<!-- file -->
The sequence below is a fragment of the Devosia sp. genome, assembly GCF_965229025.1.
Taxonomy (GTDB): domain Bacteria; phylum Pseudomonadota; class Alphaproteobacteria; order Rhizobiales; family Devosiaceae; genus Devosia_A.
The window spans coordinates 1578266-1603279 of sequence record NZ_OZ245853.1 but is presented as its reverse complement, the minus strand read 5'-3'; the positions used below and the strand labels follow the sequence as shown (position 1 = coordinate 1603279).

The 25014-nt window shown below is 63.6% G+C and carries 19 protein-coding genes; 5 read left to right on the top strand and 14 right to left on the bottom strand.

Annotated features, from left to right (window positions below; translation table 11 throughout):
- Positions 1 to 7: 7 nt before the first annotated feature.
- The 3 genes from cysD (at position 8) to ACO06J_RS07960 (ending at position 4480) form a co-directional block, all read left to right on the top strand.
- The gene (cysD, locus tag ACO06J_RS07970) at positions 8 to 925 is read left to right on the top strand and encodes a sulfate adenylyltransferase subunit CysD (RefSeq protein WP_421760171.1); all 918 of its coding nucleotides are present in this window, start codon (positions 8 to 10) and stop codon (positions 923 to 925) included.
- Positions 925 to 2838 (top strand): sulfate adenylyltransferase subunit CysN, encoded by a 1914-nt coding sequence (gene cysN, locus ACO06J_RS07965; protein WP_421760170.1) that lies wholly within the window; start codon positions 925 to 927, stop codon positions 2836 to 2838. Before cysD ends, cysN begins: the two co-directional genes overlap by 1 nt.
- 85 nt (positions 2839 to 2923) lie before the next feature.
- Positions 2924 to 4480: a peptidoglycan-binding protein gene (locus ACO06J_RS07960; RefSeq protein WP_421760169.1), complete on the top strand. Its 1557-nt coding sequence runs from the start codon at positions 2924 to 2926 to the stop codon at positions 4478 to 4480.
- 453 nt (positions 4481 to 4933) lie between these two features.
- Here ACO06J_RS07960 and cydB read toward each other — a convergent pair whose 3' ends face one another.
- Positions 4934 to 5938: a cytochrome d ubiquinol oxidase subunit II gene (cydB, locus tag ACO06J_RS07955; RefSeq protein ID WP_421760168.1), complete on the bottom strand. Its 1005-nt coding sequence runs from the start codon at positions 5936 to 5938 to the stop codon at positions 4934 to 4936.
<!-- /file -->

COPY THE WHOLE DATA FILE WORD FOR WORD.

The sequence below is a fragment of the Devosia sp. genome, assembly GCF_965229025.1.
Taxonomy (GTDB): domain Bacteria; phylum Pseudomonadota; class Alphaproteobacteria; order Rhizobiales; family Devosiaceae; genus Devosia_A.
The window spans coordinates 1578266-1603279 of sequence record NZ_OZ245853.1 but is presented as its reverse complement, the minus strand read 5'-3'; the positions used below and the strand labels follow the sequence as shown (position 1 = coordinate 1603279).

The 25014-nt window shown below is 63.6% G+C and carries 19 protein-coding genes; 5 read left to right on the top strand and 14 right to left on the bottom strand.

Annotated features, from left to right (window positions below; translation table 11 throughout):
- Positions 1 to 7: 7 nt before the first annotated feature.
- The 3 genes from cysD (at position 8) to ACO06J_RS07960 (ending at position 4480) form a co-directional block, all read left to right on the top strand.
- The gene (cysD, locus tag ACO06J_RS07970) at positions 8 to 925 is read left to right on the top strand and encodes a sulfate adenylyltransferase subunit CysD (RefSeq protein WP_421760171.1); all 918 of its coding nucleotides are present in this window, start codon (positions 8 to 10) and stop codon (positions 923 to 925) included.
- Positions 925 to 2838 (top strand): sulfate adenylyltransferase subunit CysN, encoded by a 1914-nt coding sequence (gene cysN, locus ACO06J_RS07965; protein WP_421760170.1) that lies wholly within the window; start codon positions 925 to 927, stop codon positions 2836 to 2838. Before cysD ends, cysN begins: the two co-directional genes overlap by 1 nt.
- 85 nt (positions 2839 to 2923) lie before the next feature.
- Positions 2924 to 4480: a peptidoglycan-binding protein gene (locus ACO06J_RS07960; RefSeq protein WP_421760169.1), complete on the top strand. Its 1557-nt coding sequence runs from the start codon at positions 2924 to 2926 to the stop codon at positions 4478 to 4480.
- 453 nt (positions 4481 to 4933) lie between these two features.
- Here ACO06J_RS07960 and cydB read toward each other — a convergent pair whose 3' ends face one another.
- Positions 4934 to 5938: a cytochrome d ubiquinol oxidase subunit II gene (cydB, locus tag ACO06J_RS07955; RefSeq protein ID WP_421760168.1), complete on the bottom strand. Its 1005-nt coding sequence runs from the start codon at positions 5936 to 5938 to the stop codon at positions 4934 to 4936.